• Overarching all these points is the need for a new regulatory structure. Similar to infrastructure, this old paradigm needs an upgrade, with a greater focus on all industries’ fundamentals and speed to market. Moving forward, such changes will be required, as follows:
    • Zoning must, universally, be more flexible/much faster to adjust to faster/shorter property life cycles. More specifically, “form-based” codes, where interior uses can vary, will become more important than “use-based” codes.  This is needed to keep properties fully occupied for the greatest duration, and to prevent “zombie (substantially vacant) assets”.
    • If government bailouts are now occurring more frequently, then more stringent reporting requirements (accountability) by recipients are needed to ensure that tax dollars are being spent wisely.
    • “Public health factors” will now have to be designed into all new projects. This may change the supply/demand ratios for mixed-use projects; high-density properties; common areas; and even SF/employee requirements.
    • Global trade/regulations will become an even more important factor, if for no other reason than national security – and pandemic protection.
    • Oligopoly industries will need to be re-structured to minimize future “concentration risk” and, hence, major bailouts.
  • As noted in this paper, on how properties are underwritten (valued) moving forward, more accuracy will be required as follows:
    • Single point valuation, as of a specific date, is no longer viable/valuable. Thus, any number of value scenarios must be reported.
    • “Value sustainability” and superior underwriting requirements will be needed to protect the most capital intensive of all industries. New projects/investments will have to be underwritten with automatic, built-in stabilizers moving forward.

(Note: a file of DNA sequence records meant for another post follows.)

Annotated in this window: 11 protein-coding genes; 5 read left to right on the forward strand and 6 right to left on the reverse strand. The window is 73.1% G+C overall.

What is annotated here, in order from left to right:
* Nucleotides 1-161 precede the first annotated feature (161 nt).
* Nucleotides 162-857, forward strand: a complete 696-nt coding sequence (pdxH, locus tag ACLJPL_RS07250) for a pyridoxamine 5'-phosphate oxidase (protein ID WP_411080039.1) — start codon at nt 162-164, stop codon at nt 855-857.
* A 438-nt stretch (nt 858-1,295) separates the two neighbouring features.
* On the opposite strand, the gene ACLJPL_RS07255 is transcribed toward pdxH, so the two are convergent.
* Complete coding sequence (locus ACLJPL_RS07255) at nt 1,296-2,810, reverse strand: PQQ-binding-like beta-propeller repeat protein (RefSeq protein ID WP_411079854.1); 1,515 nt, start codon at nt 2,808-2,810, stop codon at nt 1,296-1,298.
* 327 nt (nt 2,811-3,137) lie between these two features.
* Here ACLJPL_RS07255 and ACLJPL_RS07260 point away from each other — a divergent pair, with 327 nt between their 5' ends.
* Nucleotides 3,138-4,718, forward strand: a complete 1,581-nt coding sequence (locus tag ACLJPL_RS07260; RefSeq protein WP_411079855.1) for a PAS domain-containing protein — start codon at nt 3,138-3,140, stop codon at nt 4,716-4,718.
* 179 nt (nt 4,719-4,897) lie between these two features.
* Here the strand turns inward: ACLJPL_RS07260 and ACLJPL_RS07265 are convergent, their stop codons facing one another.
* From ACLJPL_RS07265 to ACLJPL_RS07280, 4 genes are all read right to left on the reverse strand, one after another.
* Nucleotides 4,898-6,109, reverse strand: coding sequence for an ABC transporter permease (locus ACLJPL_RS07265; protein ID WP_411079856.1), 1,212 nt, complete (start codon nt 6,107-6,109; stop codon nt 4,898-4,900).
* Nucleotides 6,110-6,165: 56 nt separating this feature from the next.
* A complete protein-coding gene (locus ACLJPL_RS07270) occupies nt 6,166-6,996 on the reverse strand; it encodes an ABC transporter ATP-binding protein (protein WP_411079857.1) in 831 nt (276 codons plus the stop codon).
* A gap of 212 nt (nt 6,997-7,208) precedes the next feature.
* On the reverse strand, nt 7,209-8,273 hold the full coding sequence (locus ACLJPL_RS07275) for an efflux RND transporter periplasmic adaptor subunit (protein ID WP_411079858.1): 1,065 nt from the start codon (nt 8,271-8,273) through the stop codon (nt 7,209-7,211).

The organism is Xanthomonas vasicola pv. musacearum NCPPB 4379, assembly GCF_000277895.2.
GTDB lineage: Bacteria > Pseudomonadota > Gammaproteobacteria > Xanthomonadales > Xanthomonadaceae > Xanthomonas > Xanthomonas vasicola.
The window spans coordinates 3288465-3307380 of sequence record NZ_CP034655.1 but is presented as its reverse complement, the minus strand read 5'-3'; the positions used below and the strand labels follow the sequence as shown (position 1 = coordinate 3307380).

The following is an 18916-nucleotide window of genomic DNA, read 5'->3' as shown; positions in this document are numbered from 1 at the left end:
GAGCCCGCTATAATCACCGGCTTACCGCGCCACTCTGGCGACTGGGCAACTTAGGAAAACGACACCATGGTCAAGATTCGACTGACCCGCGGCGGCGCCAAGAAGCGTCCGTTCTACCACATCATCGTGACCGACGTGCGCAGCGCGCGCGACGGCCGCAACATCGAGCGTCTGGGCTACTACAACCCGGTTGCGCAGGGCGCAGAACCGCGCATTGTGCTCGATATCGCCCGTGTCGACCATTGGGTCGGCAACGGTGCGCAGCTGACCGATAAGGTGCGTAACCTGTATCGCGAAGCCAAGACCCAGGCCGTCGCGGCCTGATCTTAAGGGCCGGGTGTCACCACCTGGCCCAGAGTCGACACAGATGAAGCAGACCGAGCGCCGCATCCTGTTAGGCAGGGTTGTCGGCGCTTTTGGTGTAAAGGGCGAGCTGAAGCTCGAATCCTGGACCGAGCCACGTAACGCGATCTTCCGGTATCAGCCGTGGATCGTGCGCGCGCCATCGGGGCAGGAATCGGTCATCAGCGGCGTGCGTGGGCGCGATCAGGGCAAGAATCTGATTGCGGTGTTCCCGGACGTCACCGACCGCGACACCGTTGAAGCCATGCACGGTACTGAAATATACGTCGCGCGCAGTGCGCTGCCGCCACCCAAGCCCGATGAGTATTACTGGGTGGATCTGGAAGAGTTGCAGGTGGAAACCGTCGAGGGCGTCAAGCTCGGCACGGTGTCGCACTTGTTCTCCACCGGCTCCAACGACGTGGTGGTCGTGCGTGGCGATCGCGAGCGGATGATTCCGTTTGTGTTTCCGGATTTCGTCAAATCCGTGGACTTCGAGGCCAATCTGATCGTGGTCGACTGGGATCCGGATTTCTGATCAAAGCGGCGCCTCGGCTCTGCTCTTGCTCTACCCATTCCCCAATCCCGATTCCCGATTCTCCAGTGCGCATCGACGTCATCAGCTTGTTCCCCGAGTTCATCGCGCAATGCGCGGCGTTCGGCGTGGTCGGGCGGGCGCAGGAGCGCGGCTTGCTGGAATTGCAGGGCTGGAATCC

As an example, in the event that forecast revenues are not achieved, automatic capital calls will be required by the debt side to be put in escrow accounts. This is similar in concept to “pre-packaged bankruptcy” provisions created following prior market corrections. This keeps everyone focused on operating execution, and minimizes risk to a project and the economy.

    • Given the shorter “economic life” of all real estate properties today, H&BU analysis must be required in all cases….for the next “turn” (next five-10 years)…or the following “turn” (years 10-20) that underwriting has a more formal, better-defined exit strategy.  Loan terms need to be written around such analysis.

How long will it take to recover?

In the author’s view, a full five-to-seven-year period of recovery will be needed as this pandemic is so widespread, and impacts 100% of the economy, as compared to prior market crashes which were more narrowly focused or temporary. A longer period will be expected if there is another “extend and pretend” plan, or unemployment does not rebound quickly on a par with prior recoveries.

Other than some levels of regulatory relief, the US economy will be restructured in many ways post-pandemic that have nothing to do with pre-pandemic events. This will take time; and economic pain will have to be endured and studied, with on-going corrections made.  Now is the time to undertake all these actions.

Investors across the economy need to plan for this time period, think through how to completely re-position their business or industry so that future pandemics (yes, there will be others) are less destructive than the current one is. Wise investors must plan for this much longer “recovery period” than has been reported.

Conclusion

As investors, the wisest thing we can do it to make our plans futureproof. We know that investments are for the future, but now that we’ve seen that there are still natural and unexpected factors that can come suddenly into play, we still have to be wiser and better at creating opportunities and investments.

This proved to be a challenge, a welcome one at that because, at the end of it all, we have emerged stronger, better, and wiser. Proof that even with any type of situation, we can still adapt and create opportunities even after being dealt with a bad hand.